Note: This spiritual reflection originally entitled “In Hope We Await The Lord’s Return As We Remember His Birth” was an Angelus Message delivered by Pope Emeritus Benedict XVI, November 27, 2005. His words touch us today with their relevance.
Advent begins this Sunday. It is a very evocative religious season because it is interwoven with hope and spiritual expectation: every time the Christian community prepares to commemorate the Redeemer’s birth, it feels a quiver of joy which to a certain extent it communicates to the whole of society.
In Advent, Christians relive a dual impulse of the spirit: on the one hand, they raise their eyes towards the final destination of their pilgrimage through history, which is the glorious return of the Lord Jesus; on the other, remembering with emotion his birth in Bethlehem, they kneel before the Crib.
The hope of Christians is turned to the future but remains firmly rooted in an event of the past. In the fullness of time, the Son of God was born of the Virgin Mary: “Born of a woman, born under the law,” as the Apostle Paul writes (Gal. 4:4).
Today’s Gospel invites us to stay on guard as we await the final coming of Christ. “Look around you!” (Mk 13:35). The short parable of the master who went on a journey and the servants responsible for acting in his place highlights how important it is to be ready to welcome the Lord when he suddenly returns.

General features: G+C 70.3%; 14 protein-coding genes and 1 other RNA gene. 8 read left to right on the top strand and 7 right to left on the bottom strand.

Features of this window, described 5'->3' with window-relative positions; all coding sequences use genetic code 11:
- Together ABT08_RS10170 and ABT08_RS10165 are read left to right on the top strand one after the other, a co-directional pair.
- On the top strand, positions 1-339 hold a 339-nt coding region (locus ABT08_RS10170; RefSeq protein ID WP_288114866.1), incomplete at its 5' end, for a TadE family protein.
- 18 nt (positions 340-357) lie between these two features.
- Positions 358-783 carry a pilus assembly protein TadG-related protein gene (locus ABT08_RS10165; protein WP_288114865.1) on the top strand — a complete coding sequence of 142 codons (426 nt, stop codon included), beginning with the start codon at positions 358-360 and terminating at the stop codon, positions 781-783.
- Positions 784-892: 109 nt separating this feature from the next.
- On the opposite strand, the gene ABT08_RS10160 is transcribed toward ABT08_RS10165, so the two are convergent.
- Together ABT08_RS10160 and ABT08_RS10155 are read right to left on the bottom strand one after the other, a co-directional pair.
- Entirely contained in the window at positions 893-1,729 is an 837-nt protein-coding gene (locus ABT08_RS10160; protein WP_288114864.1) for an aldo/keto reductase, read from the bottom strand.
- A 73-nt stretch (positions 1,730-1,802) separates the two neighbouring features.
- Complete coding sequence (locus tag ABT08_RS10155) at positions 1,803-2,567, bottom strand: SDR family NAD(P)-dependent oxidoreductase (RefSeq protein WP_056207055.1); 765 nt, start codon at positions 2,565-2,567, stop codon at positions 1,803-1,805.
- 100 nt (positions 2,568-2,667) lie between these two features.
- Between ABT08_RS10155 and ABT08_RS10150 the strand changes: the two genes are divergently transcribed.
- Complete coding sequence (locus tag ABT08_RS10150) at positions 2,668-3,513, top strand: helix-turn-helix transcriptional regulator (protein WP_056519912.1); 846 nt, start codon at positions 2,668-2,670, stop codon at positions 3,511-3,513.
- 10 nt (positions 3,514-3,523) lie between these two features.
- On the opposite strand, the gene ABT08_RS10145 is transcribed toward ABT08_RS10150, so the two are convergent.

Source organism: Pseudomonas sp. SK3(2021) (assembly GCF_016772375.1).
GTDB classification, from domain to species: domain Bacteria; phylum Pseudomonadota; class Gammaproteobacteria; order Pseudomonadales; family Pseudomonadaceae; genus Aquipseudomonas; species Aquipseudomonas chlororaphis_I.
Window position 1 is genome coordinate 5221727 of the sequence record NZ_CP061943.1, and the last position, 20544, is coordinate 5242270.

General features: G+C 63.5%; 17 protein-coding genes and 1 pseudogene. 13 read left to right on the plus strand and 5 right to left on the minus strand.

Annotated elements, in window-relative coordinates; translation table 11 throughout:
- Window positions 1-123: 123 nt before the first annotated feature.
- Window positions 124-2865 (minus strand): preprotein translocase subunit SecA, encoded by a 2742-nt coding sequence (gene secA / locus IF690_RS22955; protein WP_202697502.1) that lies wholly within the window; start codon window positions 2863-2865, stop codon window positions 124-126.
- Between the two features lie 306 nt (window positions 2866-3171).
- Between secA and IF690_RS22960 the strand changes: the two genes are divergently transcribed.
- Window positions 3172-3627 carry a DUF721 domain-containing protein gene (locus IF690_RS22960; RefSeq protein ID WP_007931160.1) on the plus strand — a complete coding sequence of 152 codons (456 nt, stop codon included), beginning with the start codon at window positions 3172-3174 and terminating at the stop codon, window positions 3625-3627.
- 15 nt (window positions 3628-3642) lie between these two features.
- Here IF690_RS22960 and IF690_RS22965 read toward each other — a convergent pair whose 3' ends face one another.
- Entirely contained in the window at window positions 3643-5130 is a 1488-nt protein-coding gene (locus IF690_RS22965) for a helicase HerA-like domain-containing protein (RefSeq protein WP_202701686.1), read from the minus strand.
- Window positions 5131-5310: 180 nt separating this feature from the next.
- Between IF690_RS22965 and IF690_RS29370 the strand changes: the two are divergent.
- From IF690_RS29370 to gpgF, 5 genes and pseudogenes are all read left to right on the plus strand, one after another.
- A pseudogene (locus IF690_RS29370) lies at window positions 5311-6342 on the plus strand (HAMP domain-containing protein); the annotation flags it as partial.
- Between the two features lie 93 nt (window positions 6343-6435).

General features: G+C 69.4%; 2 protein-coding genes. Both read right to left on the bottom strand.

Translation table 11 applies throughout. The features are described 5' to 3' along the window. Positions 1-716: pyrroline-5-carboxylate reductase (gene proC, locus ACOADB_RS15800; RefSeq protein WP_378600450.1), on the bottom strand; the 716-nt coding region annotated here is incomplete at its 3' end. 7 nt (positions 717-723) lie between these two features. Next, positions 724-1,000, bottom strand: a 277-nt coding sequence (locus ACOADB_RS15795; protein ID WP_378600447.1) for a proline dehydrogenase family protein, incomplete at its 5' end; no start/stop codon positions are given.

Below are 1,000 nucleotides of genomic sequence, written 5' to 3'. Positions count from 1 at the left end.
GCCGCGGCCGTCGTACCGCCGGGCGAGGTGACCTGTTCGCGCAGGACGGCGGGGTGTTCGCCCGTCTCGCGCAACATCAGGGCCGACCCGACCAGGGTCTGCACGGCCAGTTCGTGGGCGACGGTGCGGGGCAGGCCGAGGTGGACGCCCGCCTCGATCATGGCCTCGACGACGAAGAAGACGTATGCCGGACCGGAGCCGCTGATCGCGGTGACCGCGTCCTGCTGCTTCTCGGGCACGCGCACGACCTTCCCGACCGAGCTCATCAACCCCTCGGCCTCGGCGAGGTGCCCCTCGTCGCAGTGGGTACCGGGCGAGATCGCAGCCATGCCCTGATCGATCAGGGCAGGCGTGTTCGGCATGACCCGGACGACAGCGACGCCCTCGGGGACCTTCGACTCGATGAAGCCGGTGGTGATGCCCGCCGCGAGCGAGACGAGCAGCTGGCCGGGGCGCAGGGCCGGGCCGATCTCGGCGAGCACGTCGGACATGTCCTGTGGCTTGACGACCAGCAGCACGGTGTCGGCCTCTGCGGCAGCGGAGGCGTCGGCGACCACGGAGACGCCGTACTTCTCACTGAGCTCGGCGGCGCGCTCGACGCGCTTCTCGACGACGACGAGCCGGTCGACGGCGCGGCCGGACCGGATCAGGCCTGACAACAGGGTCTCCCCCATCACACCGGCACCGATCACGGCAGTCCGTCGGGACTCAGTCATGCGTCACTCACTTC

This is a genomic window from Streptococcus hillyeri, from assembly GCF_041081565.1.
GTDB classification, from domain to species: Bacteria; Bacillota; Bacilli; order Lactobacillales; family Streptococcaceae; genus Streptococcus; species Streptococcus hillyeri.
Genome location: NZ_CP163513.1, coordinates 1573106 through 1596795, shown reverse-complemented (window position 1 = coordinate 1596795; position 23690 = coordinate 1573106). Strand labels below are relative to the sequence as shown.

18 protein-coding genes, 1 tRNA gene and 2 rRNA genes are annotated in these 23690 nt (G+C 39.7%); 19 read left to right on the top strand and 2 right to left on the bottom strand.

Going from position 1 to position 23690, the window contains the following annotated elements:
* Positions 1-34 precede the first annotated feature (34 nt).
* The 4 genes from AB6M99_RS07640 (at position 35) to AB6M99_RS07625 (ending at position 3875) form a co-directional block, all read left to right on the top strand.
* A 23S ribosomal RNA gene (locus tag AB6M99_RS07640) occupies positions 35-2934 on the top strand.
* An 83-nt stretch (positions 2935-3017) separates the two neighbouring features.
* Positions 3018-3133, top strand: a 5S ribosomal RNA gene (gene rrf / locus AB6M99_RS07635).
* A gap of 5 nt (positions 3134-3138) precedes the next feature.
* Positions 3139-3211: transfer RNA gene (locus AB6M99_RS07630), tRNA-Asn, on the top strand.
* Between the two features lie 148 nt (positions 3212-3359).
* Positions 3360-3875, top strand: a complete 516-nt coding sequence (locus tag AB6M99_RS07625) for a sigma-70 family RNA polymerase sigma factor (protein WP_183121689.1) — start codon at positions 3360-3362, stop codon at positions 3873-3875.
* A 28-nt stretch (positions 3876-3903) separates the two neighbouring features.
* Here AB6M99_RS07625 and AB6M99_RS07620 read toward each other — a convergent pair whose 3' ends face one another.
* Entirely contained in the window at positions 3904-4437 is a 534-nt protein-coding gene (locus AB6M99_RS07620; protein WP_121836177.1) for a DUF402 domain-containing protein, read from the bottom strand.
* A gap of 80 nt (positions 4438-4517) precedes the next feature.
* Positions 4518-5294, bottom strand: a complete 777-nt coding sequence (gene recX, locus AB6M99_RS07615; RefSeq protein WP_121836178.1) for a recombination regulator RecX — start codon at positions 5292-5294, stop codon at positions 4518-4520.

The Christian community waits anxiously for his “manifestation,” and the Apostle Paul, writing to the Corinthians, urges them to trust in God’s fidelity and to live so as to be found “blameless” (cf. 1 Cor.1:7-9) on the day of the Lord. Most appropriately, therefore, the liturgy at the beginning of Advent puts on our lips the Psalm: “Show us, O Lord, your kindness, and grant us your salvation” (cf. Ps 85(84):8).
We might say that Advent is the season in which Christians must rekindle in their hearts the hope that they will be able with God’s help to renew the world. In this regard I would also like to remember today the Constitution of the Second Vatican Council, Gaudium et Spes, on the Church in the Modern World: it is a text deeply imbued with Christian hope.
I am referring in particular to n. 39, entitled “New Heavens and a New Earth.” In it we read: “We are taught that God is preparing a new dwelling and a new earth in which righteousness dwells (cf. 2 Cor 5:2; 2 Pt 3:13) … Far from diminishing our concern to develop this earth, the expectancy of a new earth should spur us on, for it is here that the body of a new human family grows.”
Indeed, we will find the good fruits of our hard work when Christ delivers to the Father his eternal and universal Kingdom. May Mary Most Holy, Virgin of Advent, obtain that we live this time of grace in a watchful and hardworking way while we await the Lord.